CVS Health Foundation helps fund Easter Seals smoking cessation program

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CHICAGO — The CVS Health Foundation is supporting a national smoking cessation program from Easter Seals as the charity marks World No Tobacco Day on May 31.

Easter Seals said Wednesday that the CVS Health Foundation is providing a $400,000 grant to help fund the program, which aims to help veterans, people with disabilities and caregivers live healthier, tobacco-free lives.

The cessation program highlights the American Lung Association’s Freedom From Smoking online program, which takes participants through modules containing tips and lessons on how to quit smoking. Easter Seals said the collaboration with the American Lung Association will help reach new audiences and empower the individuals they serve to quit smoking for good.

“As we mark World No-Tobacco Day, we are proud to partner with Easter Seals, America’s largest health charity, to launch this valuable program to help people quit smoking,” Eileen Howard Boone, president of the CVS Health Foundation, said in a statement.  “Our company’s purpose is helping people on their path to better health, and through this program we are able to extend that purpose to veterans, people with disabilities and caregivers. We are pleased to bring together two best-in-class organizations like Easter Seals and the American Lung Association to support smoking cessation.”

The World Health Organization holds World No Tobacco Day annually on May 31 to raise awareness about the health risks associated with tobacco use and to advocate for policies to reduce tobacco consumption. CVS Health has taken action to curtail tobacco use by removing all tobacco products from its approximately 7,800 CVS/pharmacy stores as of September 2014 and launching a major smoking cessation program.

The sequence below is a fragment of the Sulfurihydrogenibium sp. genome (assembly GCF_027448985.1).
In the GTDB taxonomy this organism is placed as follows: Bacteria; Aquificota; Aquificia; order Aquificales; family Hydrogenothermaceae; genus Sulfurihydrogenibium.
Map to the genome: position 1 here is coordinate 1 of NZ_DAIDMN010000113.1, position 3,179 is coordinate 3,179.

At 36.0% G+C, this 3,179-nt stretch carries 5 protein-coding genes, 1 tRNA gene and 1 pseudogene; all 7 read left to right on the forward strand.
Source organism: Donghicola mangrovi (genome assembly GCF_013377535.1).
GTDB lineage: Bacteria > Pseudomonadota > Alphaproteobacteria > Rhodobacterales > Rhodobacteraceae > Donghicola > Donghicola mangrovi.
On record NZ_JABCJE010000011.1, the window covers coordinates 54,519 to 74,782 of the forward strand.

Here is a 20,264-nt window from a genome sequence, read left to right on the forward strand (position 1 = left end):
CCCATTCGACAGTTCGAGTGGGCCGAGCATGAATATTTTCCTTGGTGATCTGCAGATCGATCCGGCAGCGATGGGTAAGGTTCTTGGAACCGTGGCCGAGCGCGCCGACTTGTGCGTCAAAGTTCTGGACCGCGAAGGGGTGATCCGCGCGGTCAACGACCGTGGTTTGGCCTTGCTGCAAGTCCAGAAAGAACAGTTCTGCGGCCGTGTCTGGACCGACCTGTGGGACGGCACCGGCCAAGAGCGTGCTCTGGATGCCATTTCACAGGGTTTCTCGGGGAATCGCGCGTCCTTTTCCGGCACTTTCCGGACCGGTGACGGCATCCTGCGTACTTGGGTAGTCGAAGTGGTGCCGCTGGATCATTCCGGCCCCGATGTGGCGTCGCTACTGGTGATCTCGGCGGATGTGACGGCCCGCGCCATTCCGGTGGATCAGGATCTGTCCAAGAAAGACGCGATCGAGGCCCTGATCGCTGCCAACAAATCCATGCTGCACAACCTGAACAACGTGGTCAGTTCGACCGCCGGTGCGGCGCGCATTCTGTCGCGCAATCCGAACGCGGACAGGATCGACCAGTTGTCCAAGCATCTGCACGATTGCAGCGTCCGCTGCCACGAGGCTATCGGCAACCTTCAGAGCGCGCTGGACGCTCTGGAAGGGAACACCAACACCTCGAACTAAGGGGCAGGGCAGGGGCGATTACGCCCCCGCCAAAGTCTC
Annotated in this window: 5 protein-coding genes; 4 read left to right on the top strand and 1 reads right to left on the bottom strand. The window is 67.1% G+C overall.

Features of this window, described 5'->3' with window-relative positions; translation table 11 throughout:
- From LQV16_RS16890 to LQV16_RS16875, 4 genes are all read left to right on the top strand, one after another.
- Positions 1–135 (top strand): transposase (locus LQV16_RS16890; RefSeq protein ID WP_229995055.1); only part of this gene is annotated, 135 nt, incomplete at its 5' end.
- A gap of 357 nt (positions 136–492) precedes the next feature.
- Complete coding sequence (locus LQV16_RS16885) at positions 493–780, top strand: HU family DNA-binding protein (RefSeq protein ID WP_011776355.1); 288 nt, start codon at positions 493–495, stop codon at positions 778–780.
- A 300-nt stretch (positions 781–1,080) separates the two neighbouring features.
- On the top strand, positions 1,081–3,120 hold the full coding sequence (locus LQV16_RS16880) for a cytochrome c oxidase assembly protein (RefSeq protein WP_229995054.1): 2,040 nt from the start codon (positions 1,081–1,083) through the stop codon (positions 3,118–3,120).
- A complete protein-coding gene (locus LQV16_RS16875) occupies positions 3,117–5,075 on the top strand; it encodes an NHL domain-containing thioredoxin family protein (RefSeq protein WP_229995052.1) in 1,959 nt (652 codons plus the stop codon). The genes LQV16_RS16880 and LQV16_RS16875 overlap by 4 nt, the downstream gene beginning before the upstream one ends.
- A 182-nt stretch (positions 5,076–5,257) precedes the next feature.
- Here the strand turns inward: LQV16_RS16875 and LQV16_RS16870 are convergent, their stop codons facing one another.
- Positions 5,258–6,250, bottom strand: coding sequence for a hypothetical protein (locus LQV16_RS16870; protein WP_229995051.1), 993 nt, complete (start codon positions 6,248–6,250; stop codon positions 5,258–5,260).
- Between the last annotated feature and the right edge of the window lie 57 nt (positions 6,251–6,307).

According to Easter Seals, research indicates that veterans and people with disabilities have a higher incidence of smoking, which remains the single, largest preventable cause of death and disease in the United States. Data from the Centers for Disease Control and Prevention shows that male veterans ages 25 to 64 are more likely to smoke than nonveterans in the same age category, with 26% of veterans versus 22% of nonveterans being smokers. Twenty-three percent of people with disabilities are smokers, compared with 17% of adults without disabilities.

“We are grateful for the opportunity to enhance the services Easter Seals provides to more than 1.8 million people with disabilities, veterans, caregivers and their families each year with this smoking cessation program through our partnership with CVS Health and its foundation,” stated Easter Seals president and chiefexecutive officer Randy Rutta.


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